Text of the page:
• Interesting angle. Can you point us to some research (web or printed)?

      I’m a little skeptical of the claim. Women have outnumbered men in all churches for decades, and in that sense we can include UUs, too. If it was the “secular-sounding” music driving them away, where were they in 1960?

      For example:

      Past research on the gender factor in church membership generally demonstrated that more women attend church. Those women who attend church, do so more frequently than men. Bultena states that “the majority of the church members are women” (Bultena 1949, 384), and Smith, Denton, Faris and Regnerus (2002) conclude that “adult American women consistently score higher on cost [sic] measures of religiosity than adult men” (605). Mueller and Johnson (1975) find that “it is generally held, for example, that because of role expectations or social marginality, females participate more frequently than males” (788), and Roof summarizes that “women are more religious than men” (Roof 1976, 196).

      (I think that should read “most measures”.)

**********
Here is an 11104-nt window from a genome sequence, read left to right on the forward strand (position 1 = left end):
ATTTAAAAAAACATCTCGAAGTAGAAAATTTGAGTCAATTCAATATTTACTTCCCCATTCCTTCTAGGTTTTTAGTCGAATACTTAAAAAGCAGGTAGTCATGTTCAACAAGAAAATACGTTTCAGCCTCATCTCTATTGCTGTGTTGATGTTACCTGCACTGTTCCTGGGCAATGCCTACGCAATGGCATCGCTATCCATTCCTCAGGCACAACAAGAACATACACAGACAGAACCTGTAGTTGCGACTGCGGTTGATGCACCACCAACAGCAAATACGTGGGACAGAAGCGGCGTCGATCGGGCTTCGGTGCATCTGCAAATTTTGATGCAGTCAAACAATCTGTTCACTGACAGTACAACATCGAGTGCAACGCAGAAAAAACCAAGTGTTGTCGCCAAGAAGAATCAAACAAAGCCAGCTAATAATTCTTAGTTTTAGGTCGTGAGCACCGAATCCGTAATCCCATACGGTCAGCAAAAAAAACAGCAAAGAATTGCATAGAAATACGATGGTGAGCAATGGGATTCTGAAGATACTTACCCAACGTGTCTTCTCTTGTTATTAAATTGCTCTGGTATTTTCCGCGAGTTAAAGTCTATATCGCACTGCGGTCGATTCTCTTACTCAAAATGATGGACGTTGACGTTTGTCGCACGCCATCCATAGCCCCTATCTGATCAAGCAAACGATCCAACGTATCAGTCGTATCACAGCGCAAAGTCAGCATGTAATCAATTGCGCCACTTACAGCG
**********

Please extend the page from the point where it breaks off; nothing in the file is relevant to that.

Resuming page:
And, later

      NPCC’s strategy can be summarized as: Having Andy Stanley as the preacher, and having cutting edge music, technology and children’s programs are great assets to get people in the door. Small groups are the way to keep people coming back. …
      NPCC’s worship band uses electric guitars, and drums. They play contemporary Christian music, as well as some secular songs. The difference may also be explained by the fact that FBCW is an older church, and the older people who now attend FBCW might have started attending a long time ago and continue attending.

      Geographic Analysis of Two Suburban Mega Church Congregations in Atlanta: A Distance and Demographic Study, Georgia State Univ. master’s thesis by Ulrike Krampe Ingram

      Although the contemporary services I’ve attended (including ours) have attracted people of all ages, it’s commonly accepted that the older a population is, the most likely it is to prefer a traditional service (or political style, or automobile brand, or whatever).

      And doesn’t “up-tempo, anthemic, 4/4, major key” pretty well describe “We Are The Champions”, too?

      Seriously, hit us with some reading matter, please.

  2. Paul Oakley says:

    Interesting aside (for me, anyway):